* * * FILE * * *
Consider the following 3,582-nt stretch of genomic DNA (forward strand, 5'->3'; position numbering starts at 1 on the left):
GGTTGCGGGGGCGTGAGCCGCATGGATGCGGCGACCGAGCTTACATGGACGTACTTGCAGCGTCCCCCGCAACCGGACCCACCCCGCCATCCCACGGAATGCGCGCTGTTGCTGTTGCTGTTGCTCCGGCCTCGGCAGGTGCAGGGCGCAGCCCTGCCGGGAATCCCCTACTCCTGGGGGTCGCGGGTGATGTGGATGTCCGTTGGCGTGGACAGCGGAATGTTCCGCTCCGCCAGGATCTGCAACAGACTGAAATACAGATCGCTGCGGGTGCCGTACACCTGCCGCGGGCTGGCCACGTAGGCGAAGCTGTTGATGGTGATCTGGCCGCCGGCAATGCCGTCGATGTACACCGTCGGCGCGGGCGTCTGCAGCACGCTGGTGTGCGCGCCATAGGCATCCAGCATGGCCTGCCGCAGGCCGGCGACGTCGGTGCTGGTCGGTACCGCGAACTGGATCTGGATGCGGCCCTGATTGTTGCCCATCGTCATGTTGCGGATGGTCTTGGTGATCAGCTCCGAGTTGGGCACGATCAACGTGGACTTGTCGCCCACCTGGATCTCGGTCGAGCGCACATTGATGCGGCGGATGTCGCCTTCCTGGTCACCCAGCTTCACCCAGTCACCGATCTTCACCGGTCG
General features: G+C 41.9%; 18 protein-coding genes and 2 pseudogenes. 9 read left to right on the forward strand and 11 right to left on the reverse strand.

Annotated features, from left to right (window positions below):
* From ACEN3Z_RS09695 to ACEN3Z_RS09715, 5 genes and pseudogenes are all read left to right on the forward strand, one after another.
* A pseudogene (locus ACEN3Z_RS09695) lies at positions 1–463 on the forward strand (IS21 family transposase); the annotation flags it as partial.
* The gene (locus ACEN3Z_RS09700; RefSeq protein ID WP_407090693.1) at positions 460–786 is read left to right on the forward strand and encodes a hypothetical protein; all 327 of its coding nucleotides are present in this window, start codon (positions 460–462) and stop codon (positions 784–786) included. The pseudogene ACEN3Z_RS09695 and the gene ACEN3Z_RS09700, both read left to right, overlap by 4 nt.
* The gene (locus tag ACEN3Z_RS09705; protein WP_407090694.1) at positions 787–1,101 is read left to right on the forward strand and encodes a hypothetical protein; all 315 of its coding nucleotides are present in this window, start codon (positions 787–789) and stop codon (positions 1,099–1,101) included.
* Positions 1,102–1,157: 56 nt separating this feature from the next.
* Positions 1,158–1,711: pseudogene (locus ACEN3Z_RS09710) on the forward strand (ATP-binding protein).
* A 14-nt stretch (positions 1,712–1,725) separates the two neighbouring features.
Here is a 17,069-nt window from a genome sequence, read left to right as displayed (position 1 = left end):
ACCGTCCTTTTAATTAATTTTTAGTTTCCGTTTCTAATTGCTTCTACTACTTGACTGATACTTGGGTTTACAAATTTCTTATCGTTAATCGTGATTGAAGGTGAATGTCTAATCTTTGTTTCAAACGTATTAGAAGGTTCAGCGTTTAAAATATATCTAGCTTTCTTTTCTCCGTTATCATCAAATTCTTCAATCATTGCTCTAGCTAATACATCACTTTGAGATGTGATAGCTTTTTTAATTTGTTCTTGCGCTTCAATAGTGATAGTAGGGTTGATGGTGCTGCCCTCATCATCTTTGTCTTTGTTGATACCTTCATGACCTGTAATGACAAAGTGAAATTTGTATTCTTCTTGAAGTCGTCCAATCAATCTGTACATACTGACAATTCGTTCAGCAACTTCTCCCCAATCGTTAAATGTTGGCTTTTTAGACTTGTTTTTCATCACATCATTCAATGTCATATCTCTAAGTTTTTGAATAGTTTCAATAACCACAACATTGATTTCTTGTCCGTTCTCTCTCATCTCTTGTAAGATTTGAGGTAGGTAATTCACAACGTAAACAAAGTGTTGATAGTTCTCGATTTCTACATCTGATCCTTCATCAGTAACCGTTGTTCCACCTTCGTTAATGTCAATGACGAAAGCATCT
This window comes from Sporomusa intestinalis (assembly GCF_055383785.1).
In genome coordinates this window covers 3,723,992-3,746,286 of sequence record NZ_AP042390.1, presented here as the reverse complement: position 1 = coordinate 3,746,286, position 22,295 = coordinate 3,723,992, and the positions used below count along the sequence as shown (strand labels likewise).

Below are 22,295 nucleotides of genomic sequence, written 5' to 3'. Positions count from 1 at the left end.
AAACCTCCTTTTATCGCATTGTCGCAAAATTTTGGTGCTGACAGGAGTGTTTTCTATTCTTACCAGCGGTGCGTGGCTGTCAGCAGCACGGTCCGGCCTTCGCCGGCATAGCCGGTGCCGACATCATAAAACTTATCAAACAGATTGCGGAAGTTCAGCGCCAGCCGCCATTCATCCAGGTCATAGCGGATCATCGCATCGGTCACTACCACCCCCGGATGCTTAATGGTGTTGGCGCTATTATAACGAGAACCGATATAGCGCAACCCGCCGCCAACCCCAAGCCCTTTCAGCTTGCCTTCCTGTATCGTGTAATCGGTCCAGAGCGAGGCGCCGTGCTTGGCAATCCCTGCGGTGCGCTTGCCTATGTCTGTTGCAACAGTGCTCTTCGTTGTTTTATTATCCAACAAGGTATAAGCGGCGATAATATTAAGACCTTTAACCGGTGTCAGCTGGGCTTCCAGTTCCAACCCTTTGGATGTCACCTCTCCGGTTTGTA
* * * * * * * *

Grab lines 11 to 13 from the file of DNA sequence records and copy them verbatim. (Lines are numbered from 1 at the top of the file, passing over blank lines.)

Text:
* A 14-nt stretch (positions 1,712–1,725) separates the two neighbouring features.
Here is a 17,069-nt window from a genome sequence, read left to right as displayed (position 1 = left end):
ACCGTCCTTTTAATTAATTTTTAGTTTCCGTTTCTAATTGCTTCTACTACTTGACTGATACTTGGGTTTACAAATTTCTTATCGTTAATCGTGATTGAAGGTGAATGTCTAATCTTTGTTTCAAACGTATTAGAAGGTTCAGCGTTTAAAATATATCTAGCTTTCTTTTCTCCGTTATCATCAAATTCTTCAATCATTGCTCTAGCTAATACATCACTTTGAGATGTGATAGCTTTTTTAATTTGTTCTTGCGCTTCAATAGTGATAGTAGGGTTGATGGTGCTGCCCTCATCATCTTTGTCTTTGTTGATACCTTCATGACCTGTAATGACAAAGTGAAATTTGTATTCTTCTTGAAGTCGTCCAATCAATCTGTACATACTGACAATTCGTTCAGCAACTTCTCCCCAATCGTTAAATGTTGGCTTTTTAGACTTGTTTTTCATCACATCATTCAATGTCATATCTCTAAGTTTTTGAATAGTTTCAATAACCACAACATTGATTTCTTGTCCGTTCTCTCTCATCTCTTGTAAGATTTGAGGTAGGTAATTCACAACGTAAACAAAGTGTTGATAGTTCTCGATTTCTACATCTGATCCTTCATCAGTAACCGTTGTTCCACCTTCGTTAATGTCAATGACGAAAGCATCT